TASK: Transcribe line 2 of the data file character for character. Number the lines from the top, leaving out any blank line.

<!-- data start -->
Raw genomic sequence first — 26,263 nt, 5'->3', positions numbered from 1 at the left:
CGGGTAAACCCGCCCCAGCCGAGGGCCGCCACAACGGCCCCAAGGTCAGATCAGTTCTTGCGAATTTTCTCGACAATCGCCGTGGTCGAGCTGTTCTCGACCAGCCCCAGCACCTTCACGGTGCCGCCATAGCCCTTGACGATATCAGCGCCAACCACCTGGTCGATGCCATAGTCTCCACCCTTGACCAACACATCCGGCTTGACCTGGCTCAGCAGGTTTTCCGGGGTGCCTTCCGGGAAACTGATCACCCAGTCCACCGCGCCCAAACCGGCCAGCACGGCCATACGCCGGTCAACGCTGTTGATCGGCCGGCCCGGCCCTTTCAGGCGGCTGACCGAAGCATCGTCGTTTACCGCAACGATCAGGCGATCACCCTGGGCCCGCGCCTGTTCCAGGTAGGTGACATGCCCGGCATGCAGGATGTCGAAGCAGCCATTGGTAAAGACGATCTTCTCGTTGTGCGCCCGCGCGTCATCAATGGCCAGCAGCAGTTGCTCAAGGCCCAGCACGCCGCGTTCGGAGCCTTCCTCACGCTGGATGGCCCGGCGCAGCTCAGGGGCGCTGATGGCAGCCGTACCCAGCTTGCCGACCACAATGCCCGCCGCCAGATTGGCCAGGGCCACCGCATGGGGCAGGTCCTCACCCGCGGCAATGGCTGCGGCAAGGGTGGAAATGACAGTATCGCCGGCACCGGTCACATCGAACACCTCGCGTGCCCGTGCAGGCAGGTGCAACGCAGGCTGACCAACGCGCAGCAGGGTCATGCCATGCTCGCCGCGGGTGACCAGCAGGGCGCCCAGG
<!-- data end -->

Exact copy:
CGGGTAAACCCGCCCCAGCCGAGGGCCGCCACAACGGCCCCAAGGTCAGATCAGTTCTTGCGAATTTTCTCGACAATCGCCGTGGTCGAGCTGTTCTCGACCAGCCCCAGCACCTTCACGGTGCCGCCATAGCCCTTGACGATATCAGCGCCAACCACCTGGTCGATGCCATAGTCTCCACCCTTGACCAACACATCCGGCTTGACCTGGCTCAGCAGGTTTTCCGGGGTGCCTTCCGGGAAACTGATCACCCAGTCCACCGCGCCCAAACCGGCCAGCACGGCCATACGCCGGTCAACGCTGTTGATCGGCCGGCCCGGCCCTTTCAGGCGGCTGACCGAAGCATCGTCGTTTACCGCAACGATCAGGCGATCACCCTGGGCCCGCGCCTGTTCCAGGTAGGTGACATGCCCGGCATGCAGGATGTCGAAGCAGCCATTGGTAAAGACGATCTTCTCGTTGTGCGCCCGCGCGTCATCAATGGCCAGCAGCAGTTGCTCAAGGCCCAGCACGCCGCGTTCGGAGCCTTCCTCACGCTGGATGGCCCGGCGCAGCTCAGGGGCGCTGATGGCAGCCGTACCCAGCTTGCCGACCACAATGCCCGCCGCCAGATTGGCCAGGGCCACCGCATGGGGCAGGTCCTCACCCGCGGCAATGGCTGCGGCAAGGGTGGAAATGACAGTATCGCCGGCACCGGTCACATCGAACACCTCGCGTGCCCGTGCAGGCAGGTGCAACGCAGGCTGACCAACGCGCAGCAGGGTCATGCCATGCTCGCCGCGGGTGACCAGCAGGGCGCCCAGG